What you can do:
- Replace red and processed meats with plant sources of protein such as legumes (lentils, split peas, chickpeas and other dried beans and peas) and nuts.
- Instead of red or processed meat, enjoy sustainably sourced seafood.
- Choose foods with ingredients you recognize as food instead of ingredients that sound like they were manufactured in a chemistry lab (since they probably are).
- Reach for fresh fruits and vegetables for snacks instead of pre-packaged snacks.
- Cook meals from scratch when you can.
By Lynn Grieger, RDN, CDCES, CPT, CHWC
- Dietary Guidelines Advisory Committee. 2020. Scientific Report of the 2020 Dietary Guidelines Advisory Committee: Advisory Report to the Secretary of Agriculture and the Secretary of Health and Human Services. U.S. Department of Agriculture, Agricultural Research Service, Washington, DC. https://www.dietaryguidelines.gov/2020-advisory-committee-report
- Dietary Guidelines for Americans 2020-2025. https://www.dietaryguidelines.gov/sites/default/files/2020-12/Dietary_Guidelines_for_Americans_2020-2025.pdf
- Center for Science in the Public Interest. Dietary Guidelines Drops Expert Panel’s Added Sugars Recommendation. Statement of CSPI Policy Associate Jessi Silverman. https://cspinet.org/news/dietary-guidelines-drops-expert-panel%E2%80%99s-added-sugars-recommendation-20201229 published 12-29-2020. Accessed 2-10-2021.
- The Washington Post. How the Trump Administration Limited the Scope of the USDA’s 2020 Dietary Guidelines. Laura Reiley. https://www.washingtonpost.com/business/2019/08/30/how-trump-administration-limited-scope-usdas-dietary-guidelines/ published 8-30-29. Accessed 2-20-21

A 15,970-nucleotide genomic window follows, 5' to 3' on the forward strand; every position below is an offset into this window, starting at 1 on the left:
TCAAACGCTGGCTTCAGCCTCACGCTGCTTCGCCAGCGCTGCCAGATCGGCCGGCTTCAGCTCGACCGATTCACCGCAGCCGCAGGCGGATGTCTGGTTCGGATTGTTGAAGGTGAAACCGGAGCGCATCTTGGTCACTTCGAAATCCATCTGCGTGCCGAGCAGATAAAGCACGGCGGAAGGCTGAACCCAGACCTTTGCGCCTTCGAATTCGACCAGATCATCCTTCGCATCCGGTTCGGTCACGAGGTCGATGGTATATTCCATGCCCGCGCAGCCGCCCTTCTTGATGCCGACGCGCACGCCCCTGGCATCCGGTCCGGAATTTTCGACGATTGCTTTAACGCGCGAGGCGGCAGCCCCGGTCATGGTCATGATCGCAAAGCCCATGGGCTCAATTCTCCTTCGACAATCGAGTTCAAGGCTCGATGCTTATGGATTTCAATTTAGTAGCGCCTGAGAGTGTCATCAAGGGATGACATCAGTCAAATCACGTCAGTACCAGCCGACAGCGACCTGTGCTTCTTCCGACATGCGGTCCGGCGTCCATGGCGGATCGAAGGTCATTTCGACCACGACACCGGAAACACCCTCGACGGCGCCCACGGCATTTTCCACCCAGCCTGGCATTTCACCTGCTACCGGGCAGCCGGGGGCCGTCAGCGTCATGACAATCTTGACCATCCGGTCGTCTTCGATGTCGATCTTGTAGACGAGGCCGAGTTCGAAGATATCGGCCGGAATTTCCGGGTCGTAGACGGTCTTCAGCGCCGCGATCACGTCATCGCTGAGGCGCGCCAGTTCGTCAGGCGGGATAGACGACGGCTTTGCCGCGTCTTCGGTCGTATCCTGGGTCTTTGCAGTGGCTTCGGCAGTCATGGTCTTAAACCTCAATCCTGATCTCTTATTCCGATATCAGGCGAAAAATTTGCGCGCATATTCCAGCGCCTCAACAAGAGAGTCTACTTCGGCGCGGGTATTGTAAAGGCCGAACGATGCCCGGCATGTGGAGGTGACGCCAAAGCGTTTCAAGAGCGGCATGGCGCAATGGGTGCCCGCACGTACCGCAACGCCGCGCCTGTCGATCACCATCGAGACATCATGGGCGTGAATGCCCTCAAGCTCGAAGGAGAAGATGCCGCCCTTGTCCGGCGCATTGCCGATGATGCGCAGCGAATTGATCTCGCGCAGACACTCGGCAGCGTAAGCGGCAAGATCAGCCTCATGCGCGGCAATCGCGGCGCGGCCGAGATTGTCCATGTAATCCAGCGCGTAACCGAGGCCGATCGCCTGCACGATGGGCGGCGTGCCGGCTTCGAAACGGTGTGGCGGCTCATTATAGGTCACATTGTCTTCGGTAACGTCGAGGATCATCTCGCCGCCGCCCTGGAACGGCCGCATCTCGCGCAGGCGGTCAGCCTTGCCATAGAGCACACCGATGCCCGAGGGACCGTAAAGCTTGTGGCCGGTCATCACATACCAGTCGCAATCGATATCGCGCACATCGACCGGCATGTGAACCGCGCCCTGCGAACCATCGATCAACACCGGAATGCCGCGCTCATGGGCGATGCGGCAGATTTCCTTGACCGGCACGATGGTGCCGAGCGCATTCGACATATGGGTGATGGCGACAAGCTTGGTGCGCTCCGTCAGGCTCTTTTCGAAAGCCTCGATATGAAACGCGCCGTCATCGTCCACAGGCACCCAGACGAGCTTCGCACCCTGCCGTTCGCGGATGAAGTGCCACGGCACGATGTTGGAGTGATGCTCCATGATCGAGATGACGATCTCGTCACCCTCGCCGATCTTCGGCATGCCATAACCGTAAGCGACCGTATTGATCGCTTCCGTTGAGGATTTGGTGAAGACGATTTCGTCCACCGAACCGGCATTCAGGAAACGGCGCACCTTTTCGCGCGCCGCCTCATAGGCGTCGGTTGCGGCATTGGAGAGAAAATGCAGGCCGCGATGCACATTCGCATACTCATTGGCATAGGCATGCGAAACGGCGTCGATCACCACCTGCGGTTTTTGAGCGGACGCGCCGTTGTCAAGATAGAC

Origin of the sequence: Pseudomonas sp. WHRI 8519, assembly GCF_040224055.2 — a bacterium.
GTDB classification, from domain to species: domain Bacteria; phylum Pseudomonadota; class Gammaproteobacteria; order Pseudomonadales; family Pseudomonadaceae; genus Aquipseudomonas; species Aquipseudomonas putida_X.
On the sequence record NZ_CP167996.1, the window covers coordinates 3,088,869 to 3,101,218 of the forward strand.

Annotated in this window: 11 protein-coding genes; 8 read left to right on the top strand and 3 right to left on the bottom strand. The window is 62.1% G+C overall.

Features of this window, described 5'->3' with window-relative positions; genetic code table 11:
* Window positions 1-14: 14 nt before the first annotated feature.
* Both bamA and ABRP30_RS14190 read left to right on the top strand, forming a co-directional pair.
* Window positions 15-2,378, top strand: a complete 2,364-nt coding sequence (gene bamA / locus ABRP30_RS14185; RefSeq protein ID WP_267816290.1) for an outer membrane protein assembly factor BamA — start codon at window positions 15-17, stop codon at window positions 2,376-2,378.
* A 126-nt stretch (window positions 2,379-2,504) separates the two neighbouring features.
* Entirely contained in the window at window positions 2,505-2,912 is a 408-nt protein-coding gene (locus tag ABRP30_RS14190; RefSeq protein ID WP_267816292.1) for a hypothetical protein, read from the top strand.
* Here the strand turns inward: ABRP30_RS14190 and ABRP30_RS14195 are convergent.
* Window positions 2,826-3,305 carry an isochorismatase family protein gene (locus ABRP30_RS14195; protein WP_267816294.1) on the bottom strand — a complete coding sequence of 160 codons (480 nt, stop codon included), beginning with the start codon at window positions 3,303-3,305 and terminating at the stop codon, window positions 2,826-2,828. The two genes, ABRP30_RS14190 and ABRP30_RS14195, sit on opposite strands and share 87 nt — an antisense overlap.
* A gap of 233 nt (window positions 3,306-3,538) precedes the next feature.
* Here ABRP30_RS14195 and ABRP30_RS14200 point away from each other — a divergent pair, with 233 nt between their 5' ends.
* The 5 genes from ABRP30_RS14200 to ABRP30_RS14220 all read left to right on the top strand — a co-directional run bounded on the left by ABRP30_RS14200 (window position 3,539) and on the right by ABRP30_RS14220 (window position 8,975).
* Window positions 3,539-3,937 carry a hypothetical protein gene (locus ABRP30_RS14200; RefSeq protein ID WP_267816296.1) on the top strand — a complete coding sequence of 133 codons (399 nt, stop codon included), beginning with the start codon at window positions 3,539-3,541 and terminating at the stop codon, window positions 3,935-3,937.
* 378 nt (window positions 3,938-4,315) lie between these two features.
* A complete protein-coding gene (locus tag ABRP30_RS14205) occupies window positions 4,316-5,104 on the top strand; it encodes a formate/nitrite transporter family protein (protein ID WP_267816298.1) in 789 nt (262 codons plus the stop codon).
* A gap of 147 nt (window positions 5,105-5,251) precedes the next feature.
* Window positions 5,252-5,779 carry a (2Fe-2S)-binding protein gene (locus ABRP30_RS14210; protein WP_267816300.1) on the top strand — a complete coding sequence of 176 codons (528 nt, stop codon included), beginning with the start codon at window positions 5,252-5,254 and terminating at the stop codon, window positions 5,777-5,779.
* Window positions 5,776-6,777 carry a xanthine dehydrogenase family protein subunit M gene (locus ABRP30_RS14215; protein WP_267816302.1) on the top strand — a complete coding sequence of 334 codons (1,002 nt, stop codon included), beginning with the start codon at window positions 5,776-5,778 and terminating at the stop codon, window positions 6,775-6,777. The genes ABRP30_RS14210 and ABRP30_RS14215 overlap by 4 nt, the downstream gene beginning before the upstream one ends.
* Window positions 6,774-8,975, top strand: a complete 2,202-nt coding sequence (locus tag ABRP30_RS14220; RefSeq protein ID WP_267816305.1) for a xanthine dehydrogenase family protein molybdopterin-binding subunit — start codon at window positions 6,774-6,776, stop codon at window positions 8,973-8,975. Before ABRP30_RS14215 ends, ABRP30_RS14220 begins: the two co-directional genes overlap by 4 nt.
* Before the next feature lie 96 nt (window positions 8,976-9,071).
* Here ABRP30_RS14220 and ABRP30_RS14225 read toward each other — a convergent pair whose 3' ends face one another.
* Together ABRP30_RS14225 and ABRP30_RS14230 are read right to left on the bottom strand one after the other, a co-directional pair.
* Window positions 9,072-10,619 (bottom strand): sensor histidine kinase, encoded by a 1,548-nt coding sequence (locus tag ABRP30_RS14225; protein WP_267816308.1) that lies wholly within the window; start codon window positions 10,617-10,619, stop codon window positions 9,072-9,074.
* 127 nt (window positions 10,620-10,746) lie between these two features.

- Harvard T.H. Chan School of Public Health. The Nutrition Source. 2015 Dietary Guidelines will not Include a Focus on Sustainability. https://www.hsph.harvard.edu/nutritionsource/2015/10/08/2015-dietary-guidelines-will-not-include-a-focus-on-sustainability/ published 10-8-2015. Accessed 2-20-21
- American Heart Association. Processed vs Ultra-processed Food and Why It Matters to Your Health. https://www.heart.org/en/news/2020/01/29/processed-vs-ultra-processed-food-and-why-it-matters-to-your-health published 1-29-20; accessed 2-20-21
- Red and Processed Meats and Health Risks: How Strong Is the Evidence?Frank Qian, Matthew C. Riddle, Judith Wylie-Rosett, Frank B. Hu. Diabetes Care Feb 2020, 43 (2) 265-271; DOI: 10.2337/dci19-0063
- Centers for Disease Control and Prevention. About Chronic Diseases. https://www.cdc.gov/chronicdisease/about/index.htm last reviewed 1-12-21; accessed 2-20-21
Stephanie Ronco has been editing in a professional capacity for the past 10 years. In addition to her work as an editor, Ronco has also served as a ghostwriter and writing tutor. A voracious reader, Ronco loves watching language evolve and change. When she’s not delving into her latest project, Ronco can be found teaching acting classes, performing in community theater, or sailing with her husband.